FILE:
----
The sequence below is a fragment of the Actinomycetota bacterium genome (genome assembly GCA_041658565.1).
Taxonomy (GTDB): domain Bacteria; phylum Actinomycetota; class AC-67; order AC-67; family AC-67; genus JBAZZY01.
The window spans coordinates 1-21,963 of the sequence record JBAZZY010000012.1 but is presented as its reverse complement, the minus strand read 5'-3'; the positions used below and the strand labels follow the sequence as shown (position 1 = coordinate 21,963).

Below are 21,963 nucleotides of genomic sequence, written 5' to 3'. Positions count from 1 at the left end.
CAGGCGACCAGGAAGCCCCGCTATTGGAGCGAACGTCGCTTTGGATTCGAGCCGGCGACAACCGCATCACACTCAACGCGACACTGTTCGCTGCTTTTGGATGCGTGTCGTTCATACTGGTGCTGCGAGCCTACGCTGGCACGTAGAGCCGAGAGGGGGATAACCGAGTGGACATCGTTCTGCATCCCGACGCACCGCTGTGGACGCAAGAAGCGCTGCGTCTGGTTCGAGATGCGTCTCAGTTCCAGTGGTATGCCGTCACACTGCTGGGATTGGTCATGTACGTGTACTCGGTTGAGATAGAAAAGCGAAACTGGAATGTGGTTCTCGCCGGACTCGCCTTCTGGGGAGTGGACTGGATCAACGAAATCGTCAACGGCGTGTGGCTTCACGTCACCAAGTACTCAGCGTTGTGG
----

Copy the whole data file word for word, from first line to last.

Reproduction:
The sequence below is a fragment of the Actinomycetota bacterium genome (genome assembly GCA_041658565.1).
Taxonomy (GTDB): domain Bacteria; phylum Actinomycetota; class AC-67; order AC-67; family AC-67; genus JBAZZY01.
The window spans coordinates 1-21,963 of the sequence record JBAZZY010000012.1 but is presented as its reverse complement, the minus strand read 5'-3'; the positions used below and the strand labels follow the sequence as shown (position 1 = coordinate 21,963).

Below are 21,963 nucleotides of genomic sequence, written 5' to 3'. Positions count from 1 at the left end.
CAGGCGACCAGGAAGCCCCGCTATTGGAGCGAACGTCGCTTTGGATTCGAGCCGGCGACAACCGCATCACACTCAACGCGACACTGTTCGCTGCTTTTGGATGCGTGTCGTTCATACTGGTGCTGCGAGCCTACGCTGGCACGTAGAGCCGAGAGGGGGATAACCGAGTGGACATCGTTCTGCATCCCGACGCACCGCTGTGGACGCAAGAAGCGCTGCGTCTGGTTCGAGATGCGTCTCAGTTCCAGTGGTATGCCGTCACACTGCTGGGATTGGTCATGTACGTGTACTCGGTTGAGATAGAAAAGCGAAACTGGAATGTGGTTCTCGCCGGACTCGCCTTCTGGGGAGTGGACTGGATCAACGAAATCGTCAACGGCGTGTGGCTTCACGTCACCAAGTACTCAGCGTTGTGG